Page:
The Modern Equine Vet
December 2023
Vol 13 Issue 12 2023
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Cover Story | Lameness

Managing Recurrent Foot Abscesses That Bug the Horse

By Marie Rosenthal MS

Foot abscesses that continue to drain or recur are a “troublesome thing,” said Craig Lesser, DVM, CF, a podiatry specialist at Rood and Riddle Equine Hospital, in Lexington, Ky.

“The owners get really concerned by this,” he said at a Burst Session presented at the 69th AAEP Annual Convention in San Diego. However, a closer look usually finds a solution to help the lesions resolve.

Often, the reason for the recurrence is because caregivers take the bandage off and turn the horse out in the mud before the foot has a chance to heal. It quickly becomes packed with mud, which traps bacteria and reinfects the foot.

“And then we’re back to square 1 again. There’s no question in my mind that is the most common reason [an abscess recurs],” he said, so he typically suggests owners consult a farrier after the abscess is opened to get a shoe or treatment pad on the foot to protect it.

If it truly is a recurrent lesion—not a result of turning the horse out too soon—go back, do a thorough examination of the foot, check the drainage and the amount of inflammation, look for other areas of swelling and take some radiographs.

Dr. Lesser tends not to take radiographs the first time he sees the horse for abscesses.

“My rule of thumb is that if you can’t resolve an abscess in 3 days, I’ll take an X-ray. That first day that I show up, I don’t usually find a lot of value in taking an X-ray,” because it is not going to change treatment, and most simple abscesses will heal within a couple of days.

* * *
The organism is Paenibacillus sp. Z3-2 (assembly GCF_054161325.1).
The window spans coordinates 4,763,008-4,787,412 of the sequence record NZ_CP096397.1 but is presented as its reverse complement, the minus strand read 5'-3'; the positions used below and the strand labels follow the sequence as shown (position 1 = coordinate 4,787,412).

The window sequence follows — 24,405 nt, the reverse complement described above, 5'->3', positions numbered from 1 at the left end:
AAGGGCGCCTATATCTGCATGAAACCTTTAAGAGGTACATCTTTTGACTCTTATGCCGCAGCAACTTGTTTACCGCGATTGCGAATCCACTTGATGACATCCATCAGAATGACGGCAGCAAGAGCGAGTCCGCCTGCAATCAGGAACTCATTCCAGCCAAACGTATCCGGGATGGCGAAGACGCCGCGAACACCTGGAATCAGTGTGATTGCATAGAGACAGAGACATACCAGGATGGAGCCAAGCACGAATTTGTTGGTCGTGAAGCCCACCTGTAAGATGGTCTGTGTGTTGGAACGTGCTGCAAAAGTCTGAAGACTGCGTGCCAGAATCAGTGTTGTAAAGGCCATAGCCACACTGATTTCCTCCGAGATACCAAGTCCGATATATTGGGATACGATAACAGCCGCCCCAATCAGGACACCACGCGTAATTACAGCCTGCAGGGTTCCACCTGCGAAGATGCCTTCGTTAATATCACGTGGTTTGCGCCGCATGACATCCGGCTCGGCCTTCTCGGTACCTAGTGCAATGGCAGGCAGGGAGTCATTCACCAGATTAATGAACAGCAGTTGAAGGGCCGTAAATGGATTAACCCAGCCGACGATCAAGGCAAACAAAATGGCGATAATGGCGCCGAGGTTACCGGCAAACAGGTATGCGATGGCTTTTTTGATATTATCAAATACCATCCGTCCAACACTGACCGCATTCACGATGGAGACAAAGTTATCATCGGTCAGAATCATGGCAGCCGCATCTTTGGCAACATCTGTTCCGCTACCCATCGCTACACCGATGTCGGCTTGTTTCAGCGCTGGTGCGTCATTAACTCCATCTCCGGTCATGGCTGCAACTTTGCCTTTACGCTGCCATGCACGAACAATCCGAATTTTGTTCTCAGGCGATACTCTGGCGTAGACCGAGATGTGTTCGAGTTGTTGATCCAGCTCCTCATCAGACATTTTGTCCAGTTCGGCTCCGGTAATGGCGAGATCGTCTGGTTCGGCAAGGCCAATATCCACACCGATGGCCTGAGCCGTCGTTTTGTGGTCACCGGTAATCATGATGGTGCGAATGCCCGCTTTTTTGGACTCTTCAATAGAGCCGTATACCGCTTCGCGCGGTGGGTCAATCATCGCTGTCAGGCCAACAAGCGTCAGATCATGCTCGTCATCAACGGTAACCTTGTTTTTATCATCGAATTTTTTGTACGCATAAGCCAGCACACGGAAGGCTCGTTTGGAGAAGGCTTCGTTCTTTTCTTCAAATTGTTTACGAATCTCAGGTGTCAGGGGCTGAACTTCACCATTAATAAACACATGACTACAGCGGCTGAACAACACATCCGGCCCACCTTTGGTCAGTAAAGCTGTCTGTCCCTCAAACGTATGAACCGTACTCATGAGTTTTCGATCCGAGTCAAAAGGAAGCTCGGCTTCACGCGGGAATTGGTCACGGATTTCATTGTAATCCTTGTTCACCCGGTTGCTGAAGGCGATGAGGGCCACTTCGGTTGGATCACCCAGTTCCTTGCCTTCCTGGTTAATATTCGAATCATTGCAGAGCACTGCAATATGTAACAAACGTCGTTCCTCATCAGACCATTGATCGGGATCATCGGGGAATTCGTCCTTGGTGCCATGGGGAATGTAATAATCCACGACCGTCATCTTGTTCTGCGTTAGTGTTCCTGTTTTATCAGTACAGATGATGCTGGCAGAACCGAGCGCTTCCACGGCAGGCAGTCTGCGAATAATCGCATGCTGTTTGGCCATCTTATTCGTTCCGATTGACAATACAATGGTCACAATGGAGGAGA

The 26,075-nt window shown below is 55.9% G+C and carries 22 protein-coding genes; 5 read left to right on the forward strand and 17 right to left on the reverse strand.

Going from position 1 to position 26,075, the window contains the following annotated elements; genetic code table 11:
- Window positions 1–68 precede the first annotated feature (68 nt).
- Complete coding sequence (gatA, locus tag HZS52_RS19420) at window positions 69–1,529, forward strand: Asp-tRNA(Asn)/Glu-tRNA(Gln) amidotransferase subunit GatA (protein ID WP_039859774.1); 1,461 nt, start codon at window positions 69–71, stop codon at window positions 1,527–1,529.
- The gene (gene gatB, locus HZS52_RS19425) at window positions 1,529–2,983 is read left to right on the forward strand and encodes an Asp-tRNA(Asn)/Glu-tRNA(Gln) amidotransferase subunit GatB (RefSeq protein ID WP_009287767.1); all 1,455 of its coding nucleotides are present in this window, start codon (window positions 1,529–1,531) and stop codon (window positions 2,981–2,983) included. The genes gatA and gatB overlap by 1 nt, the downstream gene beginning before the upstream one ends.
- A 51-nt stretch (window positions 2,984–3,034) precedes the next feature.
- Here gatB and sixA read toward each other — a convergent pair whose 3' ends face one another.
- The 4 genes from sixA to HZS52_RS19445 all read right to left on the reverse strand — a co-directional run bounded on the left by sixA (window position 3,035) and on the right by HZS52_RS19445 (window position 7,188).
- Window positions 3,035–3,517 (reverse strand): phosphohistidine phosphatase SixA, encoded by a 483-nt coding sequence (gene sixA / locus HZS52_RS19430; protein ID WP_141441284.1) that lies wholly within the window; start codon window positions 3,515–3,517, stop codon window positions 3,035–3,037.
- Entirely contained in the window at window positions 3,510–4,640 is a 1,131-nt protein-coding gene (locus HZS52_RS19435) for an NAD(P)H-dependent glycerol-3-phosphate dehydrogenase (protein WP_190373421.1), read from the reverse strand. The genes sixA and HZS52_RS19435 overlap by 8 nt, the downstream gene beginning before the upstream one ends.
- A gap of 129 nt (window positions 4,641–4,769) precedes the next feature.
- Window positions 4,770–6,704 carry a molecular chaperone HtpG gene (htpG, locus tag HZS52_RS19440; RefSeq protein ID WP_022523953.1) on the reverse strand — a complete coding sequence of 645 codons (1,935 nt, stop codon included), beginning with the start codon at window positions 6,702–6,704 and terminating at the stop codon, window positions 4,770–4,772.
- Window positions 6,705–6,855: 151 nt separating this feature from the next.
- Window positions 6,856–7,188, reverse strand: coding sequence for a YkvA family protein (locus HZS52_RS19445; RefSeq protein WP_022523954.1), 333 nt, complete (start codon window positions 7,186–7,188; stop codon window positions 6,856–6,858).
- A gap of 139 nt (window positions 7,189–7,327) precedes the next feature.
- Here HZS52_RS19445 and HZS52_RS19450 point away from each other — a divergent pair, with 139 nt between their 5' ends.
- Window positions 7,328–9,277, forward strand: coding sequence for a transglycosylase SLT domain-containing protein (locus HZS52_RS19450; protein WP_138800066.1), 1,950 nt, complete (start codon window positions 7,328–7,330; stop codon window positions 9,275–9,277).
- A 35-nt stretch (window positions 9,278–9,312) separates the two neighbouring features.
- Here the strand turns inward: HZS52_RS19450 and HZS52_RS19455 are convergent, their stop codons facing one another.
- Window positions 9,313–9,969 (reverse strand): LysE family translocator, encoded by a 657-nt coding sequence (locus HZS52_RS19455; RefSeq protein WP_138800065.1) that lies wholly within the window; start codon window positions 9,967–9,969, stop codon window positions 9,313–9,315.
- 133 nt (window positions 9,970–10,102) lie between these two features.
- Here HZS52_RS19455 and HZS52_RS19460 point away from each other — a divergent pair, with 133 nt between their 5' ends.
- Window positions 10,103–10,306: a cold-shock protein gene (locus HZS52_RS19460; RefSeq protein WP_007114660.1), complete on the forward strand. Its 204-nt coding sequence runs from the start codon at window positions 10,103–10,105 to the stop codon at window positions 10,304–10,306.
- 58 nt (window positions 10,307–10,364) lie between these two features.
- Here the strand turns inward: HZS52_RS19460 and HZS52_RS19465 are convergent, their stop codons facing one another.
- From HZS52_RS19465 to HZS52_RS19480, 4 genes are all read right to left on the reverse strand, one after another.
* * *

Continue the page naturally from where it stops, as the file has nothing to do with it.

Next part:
“But by day 3, that’s when I’m starting to worry that we might have some bone damage, and I need a little extra help to get this open,” he said. He takes lateral and solar margin images to look at the entire surface of the coffin bone to see if there are changes that require a different, more aggressive approach.

The traditional way to treat infected coffin bones is to debride and treat regional perfusions with antibiotics, but Dr. Lesser explained, “I don’t do those very often anymore.”

Instead, he lets his little helpers do that. He has been using maggot larval therapy because “I’m using fewer antibiotics, and they’re a lot faster at cleaning up these infections.”

They do a great job at debridement, he admitted. If using larval therapy, it is important to consult a farrier to place a shoe and a treatment plate on the foot to help keep them in place, as well as to keep the foot off the ground.

“The nice part is it [the plate] stops the ground from touching the bottom of the foot so these access pockets don’t get crushed over and over again. It continues to drain, and it keeps that area protected,” he said.

Owners might be a little squeamish because they must change the bandages every other day, and the larvae do increase in size as they feed.

“But it’s amazing how fast they clean out the infection. I’m using way fewer antibiotics, and everything’s nicely debrided after we’re done,” Dr. Lesser said. MeV


Maggot larvae used to debride the wound.
Image courtesy of Dr. Craig Lesser